Collagen is one of the most abundant nutrients in our body. It’s well known for its role in building, repairing, and strengthening our muscles and connective tissue — but did you know it’s easy to lack collagen? And, because of its role in our body, it crops up as different issues everywhere?
Many lifestyle and dietary factors can contribute to a lack of collagen. Though there’s no way to test for it, there are many symptoms of collagen deficiency that you can keep an eye out for.
Our body can produce collagen, plus you can get them from a variety of foods — but collagen can become damaged, and production can be affected by several things:
Limiting or avoiding these sources of collagen damage should prevent a deficiency. But, if you’re worried about your collagen levels, here are the symptoms you should look for:
Joint pain and stiffness can be caused by several conditions — like osteoarthritis — but is also common with collagen deficiency. Collagen is an important building block of many structural parts of your body, your joints and cartilage included.
Even if you’re not particularly active, our connective tissues and cartilage get worn down daily. This is because they cushion your bones, which are constantly put under pressure and friction. If collagen production is slow or too little, your joints will begin to suffer.
Collagen is needed to rebuild and repair joints, so as your body slows down collagen production, it lacks the material it needs. Your joints will become less elastic and more susceptible to damage — resulting in pain and stiffness.
Collagen is also present in your hair follicles. These follicles are used to deliver essential nutrients and oils for your hair’s health. Without collagen, this delivery is less efficient. This can lead to your hair looking thinner, or less glossy than usual.
Furthermore, collagen is used by your body to repair hair strands. This can result in the texture of your hair changing over time. You may find that with a collagen deficiency, your hair feels more rough and frizzy than before.
Whether or not you’re an athletic person or someone who works in manual labor, it’s common to experience muscle aches. But, a collagen deficiency can contribute to the intensity and duration of your muscle aches. And, you might also need longer recovery times after workouts — even if they weren’t that demanding or strenuous.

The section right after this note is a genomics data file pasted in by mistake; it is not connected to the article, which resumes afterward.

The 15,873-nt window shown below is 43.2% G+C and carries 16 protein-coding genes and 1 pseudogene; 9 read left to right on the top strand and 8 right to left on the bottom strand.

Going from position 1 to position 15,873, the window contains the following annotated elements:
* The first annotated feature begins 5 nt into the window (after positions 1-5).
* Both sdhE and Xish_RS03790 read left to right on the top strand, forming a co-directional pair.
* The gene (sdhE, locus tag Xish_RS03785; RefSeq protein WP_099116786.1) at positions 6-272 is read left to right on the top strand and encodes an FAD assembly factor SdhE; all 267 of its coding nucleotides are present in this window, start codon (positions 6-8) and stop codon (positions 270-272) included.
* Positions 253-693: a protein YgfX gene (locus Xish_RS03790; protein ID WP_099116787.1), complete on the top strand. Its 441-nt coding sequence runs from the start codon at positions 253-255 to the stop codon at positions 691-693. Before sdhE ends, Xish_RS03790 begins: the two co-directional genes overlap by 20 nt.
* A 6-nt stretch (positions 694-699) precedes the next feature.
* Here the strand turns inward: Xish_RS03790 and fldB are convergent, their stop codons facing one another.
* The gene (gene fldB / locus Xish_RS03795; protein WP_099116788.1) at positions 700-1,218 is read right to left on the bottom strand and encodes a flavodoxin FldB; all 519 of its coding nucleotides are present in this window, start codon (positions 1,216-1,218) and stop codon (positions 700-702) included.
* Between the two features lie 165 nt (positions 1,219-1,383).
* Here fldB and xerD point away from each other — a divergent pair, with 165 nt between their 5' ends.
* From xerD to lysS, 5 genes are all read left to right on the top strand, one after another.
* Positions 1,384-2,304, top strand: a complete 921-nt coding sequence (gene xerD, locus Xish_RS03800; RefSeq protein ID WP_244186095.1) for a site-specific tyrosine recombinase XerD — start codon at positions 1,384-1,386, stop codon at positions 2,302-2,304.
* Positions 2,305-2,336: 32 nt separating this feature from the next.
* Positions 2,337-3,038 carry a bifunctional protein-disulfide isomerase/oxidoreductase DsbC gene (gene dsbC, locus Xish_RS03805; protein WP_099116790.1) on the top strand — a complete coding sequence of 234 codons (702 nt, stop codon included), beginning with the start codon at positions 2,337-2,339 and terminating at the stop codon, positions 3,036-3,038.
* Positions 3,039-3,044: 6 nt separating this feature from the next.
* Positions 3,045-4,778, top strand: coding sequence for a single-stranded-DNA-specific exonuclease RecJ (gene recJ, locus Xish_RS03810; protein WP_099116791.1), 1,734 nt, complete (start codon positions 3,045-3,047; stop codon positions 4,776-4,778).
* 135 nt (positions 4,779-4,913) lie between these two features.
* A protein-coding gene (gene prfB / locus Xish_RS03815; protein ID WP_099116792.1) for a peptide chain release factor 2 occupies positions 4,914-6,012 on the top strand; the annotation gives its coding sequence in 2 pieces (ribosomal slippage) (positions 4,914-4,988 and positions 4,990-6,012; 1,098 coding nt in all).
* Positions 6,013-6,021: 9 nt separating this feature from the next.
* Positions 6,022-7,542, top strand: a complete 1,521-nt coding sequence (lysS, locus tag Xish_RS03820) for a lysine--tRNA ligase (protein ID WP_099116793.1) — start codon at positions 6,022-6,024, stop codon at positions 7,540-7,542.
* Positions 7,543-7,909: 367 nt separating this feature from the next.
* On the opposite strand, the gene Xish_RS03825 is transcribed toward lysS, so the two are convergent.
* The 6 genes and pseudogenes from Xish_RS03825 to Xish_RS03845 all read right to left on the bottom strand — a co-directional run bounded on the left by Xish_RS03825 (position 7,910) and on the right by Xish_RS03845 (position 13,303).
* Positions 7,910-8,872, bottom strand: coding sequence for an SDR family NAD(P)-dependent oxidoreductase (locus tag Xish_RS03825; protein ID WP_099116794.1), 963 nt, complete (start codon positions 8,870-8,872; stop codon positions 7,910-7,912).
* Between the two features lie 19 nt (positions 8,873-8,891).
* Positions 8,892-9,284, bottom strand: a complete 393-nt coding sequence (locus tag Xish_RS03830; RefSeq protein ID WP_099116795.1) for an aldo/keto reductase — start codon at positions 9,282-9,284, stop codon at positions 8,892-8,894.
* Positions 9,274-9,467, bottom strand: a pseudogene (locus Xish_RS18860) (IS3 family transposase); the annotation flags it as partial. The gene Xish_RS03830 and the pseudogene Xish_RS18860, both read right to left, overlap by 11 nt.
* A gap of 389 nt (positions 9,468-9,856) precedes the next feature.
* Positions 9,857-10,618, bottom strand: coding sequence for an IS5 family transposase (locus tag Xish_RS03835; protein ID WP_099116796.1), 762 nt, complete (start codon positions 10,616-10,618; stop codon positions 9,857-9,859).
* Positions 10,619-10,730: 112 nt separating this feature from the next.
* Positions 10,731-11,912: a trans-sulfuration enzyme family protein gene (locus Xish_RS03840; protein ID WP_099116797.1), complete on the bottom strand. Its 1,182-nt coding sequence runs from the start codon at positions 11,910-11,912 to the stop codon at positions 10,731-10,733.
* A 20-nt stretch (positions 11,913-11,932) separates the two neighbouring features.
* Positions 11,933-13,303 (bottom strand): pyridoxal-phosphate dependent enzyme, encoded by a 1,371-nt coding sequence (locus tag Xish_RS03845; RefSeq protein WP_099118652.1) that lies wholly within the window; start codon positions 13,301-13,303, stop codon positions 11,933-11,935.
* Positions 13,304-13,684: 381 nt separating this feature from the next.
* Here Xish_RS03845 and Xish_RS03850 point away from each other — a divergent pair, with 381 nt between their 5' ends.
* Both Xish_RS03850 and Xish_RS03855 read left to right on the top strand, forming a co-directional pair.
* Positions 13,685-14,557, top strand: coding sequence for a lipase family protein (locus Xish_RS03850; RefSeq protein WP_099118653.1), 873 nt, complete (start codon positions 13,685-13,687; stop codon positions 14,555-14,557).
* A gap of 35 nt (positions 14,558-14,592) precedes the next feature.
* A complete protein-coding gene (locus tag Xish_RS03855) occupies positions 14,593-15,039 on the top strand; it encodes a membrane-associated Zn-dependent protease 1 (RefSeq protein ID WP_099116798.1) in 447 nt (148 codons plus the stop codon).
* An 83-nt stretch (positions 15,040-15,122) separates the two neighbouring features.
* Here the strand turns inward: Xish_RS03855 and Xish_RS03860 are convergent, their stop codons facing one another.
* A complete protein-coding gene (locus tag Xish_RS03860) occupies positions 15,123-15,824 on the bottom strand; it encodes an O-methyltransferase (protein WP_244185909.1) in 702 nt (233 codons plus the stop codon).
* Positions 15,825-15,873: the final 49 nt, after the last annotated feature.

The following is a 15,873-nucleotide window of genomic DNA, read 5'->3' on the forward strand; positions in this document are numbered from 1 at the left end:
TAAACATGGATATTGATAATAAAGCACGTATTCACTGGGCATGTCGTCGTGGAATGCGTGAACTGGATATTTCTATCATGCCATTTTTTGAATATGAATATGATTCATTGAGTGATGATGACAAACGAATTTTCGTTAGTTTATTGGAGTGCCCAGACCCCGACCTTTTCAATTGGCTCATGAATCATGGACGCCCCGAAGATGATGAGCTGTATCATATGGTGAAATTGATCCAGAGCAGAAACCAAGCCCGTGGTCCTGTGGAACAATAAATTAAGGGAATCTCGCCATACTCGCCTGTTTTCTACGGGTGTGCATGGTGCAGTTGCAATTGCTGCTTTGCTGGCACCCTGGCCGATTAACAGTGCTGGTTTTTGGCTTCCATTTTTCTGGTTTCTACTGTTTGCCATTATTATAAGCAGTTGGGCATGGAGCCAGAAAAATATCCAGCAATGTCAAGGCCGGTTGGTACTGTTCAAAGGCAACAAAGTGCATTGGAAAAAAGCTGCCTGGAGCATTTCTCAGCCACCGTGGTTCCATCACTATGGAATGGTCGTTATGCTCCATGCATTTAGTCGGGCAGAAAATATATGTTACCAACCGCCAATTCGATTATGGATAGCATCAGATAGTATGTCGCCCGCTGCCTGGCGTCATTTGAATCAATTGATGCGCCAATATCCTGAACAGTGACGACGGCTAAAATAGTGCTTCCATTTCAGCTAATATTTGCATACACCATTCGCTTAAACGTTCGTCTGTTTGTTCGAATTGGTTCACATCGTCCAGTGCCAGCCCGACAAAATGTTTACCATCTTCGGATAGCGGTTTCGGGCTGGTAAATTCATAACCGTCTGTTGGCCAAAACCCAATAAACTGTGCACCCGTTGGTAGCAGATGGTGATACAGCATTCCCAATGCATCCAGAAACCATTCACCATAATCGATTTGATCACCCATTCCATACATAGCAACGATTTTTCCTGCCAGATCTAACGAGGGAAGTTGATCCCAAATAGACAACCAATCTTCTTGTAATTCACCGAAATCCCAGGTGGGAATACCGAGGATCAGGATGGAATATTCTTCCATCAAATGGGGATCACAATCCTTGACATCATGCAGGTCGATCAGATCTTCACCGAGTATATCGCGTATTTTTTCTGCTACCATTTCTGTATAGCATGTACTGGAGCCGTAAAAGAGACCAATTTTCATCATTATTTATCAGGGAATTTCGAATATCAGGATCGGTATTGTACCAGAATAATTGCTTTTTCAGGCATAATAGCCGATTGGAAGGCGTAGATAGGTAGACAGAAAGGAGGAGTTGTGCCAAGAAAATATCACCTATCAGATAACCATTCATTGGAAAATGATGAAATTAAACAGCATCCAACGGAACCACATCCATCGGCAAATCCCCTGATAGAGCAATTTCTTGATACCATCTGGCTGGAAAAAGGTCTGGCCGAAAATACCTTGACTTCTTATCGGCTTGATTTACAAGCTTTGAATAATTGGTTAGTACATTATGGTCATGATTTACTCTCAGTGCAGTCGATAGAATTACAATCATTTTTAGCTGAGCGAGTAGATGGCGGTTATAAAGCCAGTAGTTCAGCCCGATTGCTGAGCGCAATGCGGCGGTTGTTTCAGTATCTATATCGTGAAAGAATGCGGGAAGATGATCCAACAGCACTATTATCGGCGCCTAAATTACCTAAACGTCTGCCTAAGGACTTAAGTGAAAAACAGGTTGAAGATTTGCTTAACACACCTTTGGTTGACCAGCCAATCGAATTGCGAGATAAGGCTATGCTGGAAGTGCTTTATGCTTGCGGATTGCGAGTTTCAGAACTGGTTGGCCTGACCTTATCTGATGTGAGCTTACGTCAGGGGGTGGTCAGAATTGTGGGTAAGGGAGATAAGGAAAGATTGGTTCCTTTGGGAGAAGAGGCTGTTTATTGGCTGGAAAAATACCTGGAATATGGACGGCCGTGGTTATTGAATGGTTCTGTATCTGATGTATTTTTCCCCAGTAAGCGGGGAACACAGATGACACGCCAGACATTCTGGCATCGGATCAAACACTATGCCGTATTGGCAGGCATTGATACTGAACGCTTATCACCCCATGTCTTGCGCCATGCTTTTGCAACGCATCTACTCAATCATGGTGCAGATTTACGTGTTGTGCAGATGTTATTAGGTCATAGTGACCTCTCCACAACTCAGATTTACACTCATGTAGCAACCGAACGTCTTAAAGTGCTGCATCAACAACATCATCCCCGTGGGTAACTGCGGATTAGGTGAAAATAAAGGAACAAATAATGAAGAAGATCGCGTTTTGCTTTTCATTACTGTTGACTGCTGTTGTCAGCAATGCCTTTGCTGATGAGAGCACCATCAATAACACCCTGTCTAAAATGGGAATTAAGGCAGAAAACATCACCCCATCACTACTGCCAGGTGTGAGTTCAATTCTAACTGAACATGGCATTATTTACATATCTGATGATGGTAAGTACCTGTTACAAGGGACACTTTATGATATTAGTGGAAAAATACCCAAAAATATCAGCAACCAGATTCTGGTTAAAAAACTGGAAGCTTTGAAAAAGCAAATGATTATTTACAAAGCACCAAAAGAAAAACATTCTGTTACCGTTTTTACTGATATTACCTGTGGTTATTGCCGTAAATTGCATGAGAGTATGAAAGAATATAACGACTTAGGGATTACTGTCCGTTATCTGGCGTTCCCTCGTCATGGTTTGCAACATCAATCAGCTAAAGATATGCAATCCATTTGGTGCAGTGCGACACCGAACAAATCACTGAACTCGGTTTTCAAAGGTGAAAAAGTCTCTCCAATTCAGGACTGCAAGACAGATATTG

Like we mentioned previously, collagen makes up a big part of all of our tissue. This includes our muscles. When we engage in physical activity, our muscles naturally tear. Our body then uses collagen to repair and reconnect muscle tissue after we use them. If you lack collagen, this process will take more time, which leads to your slow recovery.
Low collagen levels can also affect your blood pressure. This is because your blood vessels depend on collagen to build up their walls — which becomes difficult when you lack collagen. As a result, your blood vessels become weak and your body struggles to regulate tension and flow, leading to low blood pressure.
With collagen deficiency, you may experience chest pain, chronic headaches, dizziness, lightheadedness, and other ailments that are common when your blood pressure dips below normal levels.
Our skin uses collagen to keep elastic, which in turn creates a full and supple look. Without collagen, your skin may begin to droop. The areas around your eyes and cheekbones may seem more hollow, or you might find new lines or wrinkles all over your body every day. Even blemishes like stretch marks and cellulite can be linked to a lack of collagen.
Did you know that collagen also plays an important role in your digestive system? They make up the smooth muscle that lines your intestines. A lack of collagen causes the muscles to weaken, which can cause digestive issues. The most common ones linked to collagen deficiencies are leaky gut syndrome and IBS.
Our intestines have small openings — called tight junctions — which should only allow nutrients to be absorbed by your body. When you lack collagen, these openings can widen, leading to leaky gut syndrome. Instead of helping our body, these holes become big enough to let toxins and bacteria enter your bloodstream.
There is some good news if you think you might have a collagen deficiency — it’s very easy to regain any damaged collagen through diet changes.
To encourage your body to produce and store more collagen, your body needs some essentials: amino acids and certain vitamins and minerals. To help, try to eat foods rich in zinc and vitamin C.
To increase your intake of collagen every day, take a supplement — like Bona Vita’s Collagen drink! This drink is the easiest and most efficient way to boost your collagen levels. The collagen peptides we use are highly soluble, meaning you’ll absorb and utilize them quickly. Plus, thanks to our special formula, our drink also contains a healthy dose of vitamin C, which will boost the effects of collagen on your body.
Collagen is an important building block for our body — thus, the symptoms of collagen deficiency show up in problems with our muscles, joints, and soft tissues. If you think you are dealing with a lack of collagen, taking supplements and changing certain aspects of your diet and lifestyle are safe and easy ways to address it.
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